A discussion of some general complaints[edit]

Naturally, complaining is much less useful than doing, but this is a very large topic which requires collective action and I cannot fix these problems on my own. Firstly: the issue of over-quotation (I did insert the template). Many of these quotations could easily be paraphrased into a much more readable narrative. But there's a deeper issue, in that so many of these quotations are from a single source, i.e. the book by Sidney Harcave. 1970 would be considered outdated on almost any topic of major importance, but on Russian issues the difference between Soviet and post-Soviet historiography seems unavoidable even in a topic which predates the Bolshevik Revolution by 12 years. Secondly, the issue of "bias," which has been raised above. The question of national bias, I think, has been dealt with more or less adequately in subsections, but the prevailing tone of the article is democratic anti-tsarism, which, while important at the time, was not the only interpretation and certainly not the most important after a century of history. The views of Lenin and Trotsky are barely examined despite the fact that both of them wrote profusely on 1905 as a "prelude" and were important emigre agitators; the anarchist position is entirely absent despite their prevalence (later silenced and marginalized, following Lenin [no bias here, his hostile views on the anarchists are well-known]); etc. The most repugnant opinions (in my view, and recall that one may be opinionated on a talk page and level-headed when editing an article), namely those of Tsarist absolutists and their allies, are indeed given little to no attention. None of these positions may be palatable, but that is hardly the point. This article shows all of the flaws of being overdependent on too few sources, and I think it needs a significant rewrite that acknowledges not only contemporary sources but recent developments in historiography. Tothebarricades (talk) 07:19, 7 November 2013 (UTC)Reply[reply]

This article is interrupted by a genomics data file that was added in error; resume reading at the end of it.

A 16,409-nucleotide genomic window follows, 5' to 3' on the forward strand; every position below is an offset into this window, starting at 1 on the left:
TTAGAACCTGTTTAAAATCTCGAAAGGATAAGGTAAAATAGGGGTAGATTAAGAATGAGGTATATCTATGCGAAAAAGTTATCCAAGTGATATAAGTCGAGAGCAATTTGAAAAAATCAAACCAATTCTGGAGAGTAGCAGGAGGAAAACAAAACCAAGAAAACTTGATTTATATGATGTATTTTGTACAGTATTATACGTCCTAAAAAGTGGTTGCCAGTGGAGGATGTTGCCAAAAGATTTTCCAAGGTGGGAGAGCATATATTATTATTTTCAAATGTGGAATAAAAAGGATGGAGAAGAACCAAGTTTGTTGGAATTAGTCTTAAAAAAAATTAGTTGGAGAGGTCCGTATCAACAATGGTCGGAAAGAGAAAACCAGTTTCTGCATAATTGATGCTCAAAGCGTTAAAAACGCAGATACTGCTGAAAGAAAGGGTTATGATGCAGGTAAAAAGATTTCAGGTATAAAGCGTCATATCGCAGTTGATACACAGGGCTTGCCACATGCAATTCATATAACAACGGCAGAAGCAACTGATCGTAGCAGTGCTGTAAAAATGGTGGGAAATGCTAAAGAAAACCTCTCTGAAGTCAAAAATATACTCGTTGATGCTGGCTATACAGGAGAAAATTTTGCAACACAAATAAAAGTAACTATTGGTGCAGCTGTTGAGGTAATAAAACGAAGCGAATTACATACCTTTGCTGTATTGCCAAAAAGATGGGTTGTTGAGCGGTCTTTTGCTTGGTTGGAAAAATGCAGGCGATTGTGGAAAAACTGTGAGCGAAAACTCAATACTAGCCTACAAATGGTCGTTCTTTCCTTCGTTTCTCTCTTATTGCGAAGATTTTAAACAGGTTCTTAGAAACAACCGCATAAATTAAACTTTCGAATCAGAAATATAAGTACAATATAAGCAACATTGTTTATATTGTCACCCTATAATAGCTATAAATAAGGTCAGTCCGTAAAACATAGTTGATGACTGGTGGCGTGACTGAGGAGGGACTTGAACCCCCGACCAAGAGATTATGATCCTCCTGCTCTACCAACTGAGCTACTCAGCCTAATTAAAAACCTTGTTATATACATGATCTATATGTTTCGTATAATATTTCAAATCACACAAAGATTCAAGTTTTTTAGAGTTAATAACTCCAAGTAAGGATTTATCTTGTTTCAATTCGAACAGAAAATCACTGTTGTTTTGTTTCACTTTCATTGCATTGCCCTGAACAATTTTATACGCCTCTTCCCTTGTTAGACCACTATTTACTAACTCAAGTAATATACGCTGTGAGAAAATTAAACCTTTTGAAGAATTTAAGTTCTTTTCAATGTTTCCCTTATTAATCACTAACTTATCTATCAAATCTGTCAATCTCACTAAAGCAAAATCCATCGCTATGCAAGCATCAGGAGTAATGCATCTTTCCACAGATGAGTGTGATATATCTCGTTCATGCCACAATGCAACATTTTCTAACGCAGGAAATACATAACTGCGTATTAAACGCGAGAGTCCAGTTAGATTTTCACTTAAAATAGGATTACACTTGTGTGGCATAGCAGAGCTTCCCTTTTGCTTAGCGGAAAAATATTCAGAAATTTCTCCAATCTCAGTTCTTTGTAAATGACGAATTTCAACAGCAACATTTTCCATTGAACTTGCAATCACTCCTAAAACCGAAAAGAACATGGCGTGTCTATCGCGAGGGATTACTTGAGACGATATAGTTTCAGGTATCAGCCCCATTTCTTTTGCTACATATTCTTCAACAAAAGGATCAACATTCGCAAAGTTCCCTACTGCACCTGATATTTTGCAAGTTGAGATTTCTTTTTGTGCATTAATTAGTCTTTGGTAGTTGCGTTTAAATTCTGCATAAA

DOES NOT ADD UP TO 100%[edit]



JL28552855 (talk) 18:59, 12 July 2014 (UTC)Reply[reply]


There were school strikes in Poland, which re-introduced the Polish language to schools. The revolution was partially nationalistic in Poland.Xx236 (talk) 09:04, 19 August 2014 (UTC)Reply[reply]

Government Response - Mr Fyodrov?[edit]

Who is "Mr Fyodrov"? Even if this is a formatting error that's missing a period, it's still missing a first name, and a source. Smok3yblu3dog (talk) 05:51, 24 September 2014 (UTC)Reply[reply]

strongly state-regulated agricultural sector vs. "laissez faire capitalist policies"[edit]

The introduction to the Labour Problem doesn't seem to add up. First, there is a general explanation They had experimented with laissez faire capitalist policies, but they hadn't worked out until the 1890s, but concretely the core problem is defined by the source as low productivity in the agricultural sector. In the section "Agrarian Problem" above is described how strongly the agrarian sector was regulated and agrarian land partially even owned by the state and that it was not possible for the small peasants to build capital and an own fortune. I don't know which sectors of the economy the mentioned "laissez faire capitalist policies" refer to and how crucial these measures were, but the agrarian sector was at that time by far the most important in the economy and it was in fact severely hurt by a LACK of capitalist policies. Who can give me an explanation on this?